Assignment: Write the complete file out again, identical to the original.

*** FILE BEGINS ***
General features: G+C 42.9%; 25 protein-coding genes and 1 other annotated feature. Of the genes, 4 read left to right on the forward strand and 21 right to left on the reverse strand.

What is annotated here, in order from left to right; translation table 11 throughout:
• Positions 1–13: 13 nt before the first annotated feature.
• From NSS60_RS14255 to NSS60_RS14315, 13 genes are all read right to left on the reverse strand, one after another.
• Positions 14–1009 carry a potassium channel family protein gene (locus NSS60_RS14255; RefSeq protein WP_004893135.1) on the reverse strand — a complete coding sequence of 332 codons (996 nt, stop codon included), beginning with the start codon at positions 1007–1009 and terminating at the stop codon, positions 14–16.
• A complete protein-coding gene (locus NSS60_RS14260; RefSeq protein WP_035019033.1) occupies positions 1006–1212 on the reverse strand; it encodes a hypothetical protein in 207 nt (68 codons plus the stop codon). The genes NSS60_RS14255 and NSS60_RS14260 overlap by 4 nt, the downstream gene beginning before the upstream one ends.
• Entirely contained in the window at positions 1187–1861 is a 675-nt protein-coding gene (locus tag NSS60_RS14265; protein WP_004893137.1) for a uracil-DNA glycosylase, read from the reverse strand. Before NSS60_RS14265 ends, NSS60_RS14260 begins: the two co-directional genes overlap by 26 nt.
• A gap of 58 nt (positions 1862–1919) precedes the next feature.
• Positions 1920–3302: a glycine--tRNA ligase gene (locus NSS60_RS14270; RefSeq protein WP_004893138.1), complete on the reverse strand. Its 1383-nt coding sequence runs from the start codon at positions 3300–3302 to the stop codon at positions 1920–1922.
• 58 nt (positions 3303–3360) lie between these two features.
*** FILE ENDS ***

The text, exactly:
General features: G+C 42.9%; 25 protein-coding genes and 1 other annotated feature. Of the genes, 4 read left to right on the forward strand and 21 right to left on the reverse strand.

What is annotated here, in order from left to right; translation table 11 throughout:
• Positions 1–13: 13 nt before the first annotated feature.
• From NSS60_RS14255 to NSS60_RS14315, 13 genes are all read right to left on the reverse strand, one after another.
• Positions 14–1009 carry a potassium channel family protein gene (locus NSS60_RS14255; RefSeq protein WP_004893135.1) on the reverse strand — a complete coding sequence of 332 codons (996 nt, stop codon included), beginning with the start codon at positions 1007–1009 and terminating at the stop codon, positions 14–16.
• A complete protein-coding gene (locus NSS60_RS14260; RefSeq protein WP_035019033.1) occupies positions 1006–1212 on the reverse strand; it encodes a hypothetical protein in 207 nt (68 codons plus the stop codon). The genes NSS60_RS14255 and NSS60_RS14260 overlap by 4 nt, the downstream gene beginning before the upstream one ends.
• Entirely contained in the window at positions 1187–1861 is a 675-nt protein-coding gene (locus tag NSS60_RS14265; protein WP_004893137.1) for a uracil-DNA glycosylase, read from the reverse strand. Before NSS60_RS14265 ends, NSS60_RS14260 begins: the two co-directional genes overlap by 26 nt.
• A gap of 58 nt (positions 1862–1919) precedes the next feature.
• Positions 1920–3302: a glycine--tRNA ligase gene (locus NSS60_RS14270; RefSeq protein WP_004893138.1), complete on the reverse strand. Its 1383-nt coding sequence runs from the start codon at positions 3300–3302 to the stop codon at positions 1920–1922.
• 58 nt (positions 3303–3360) lie between these two features.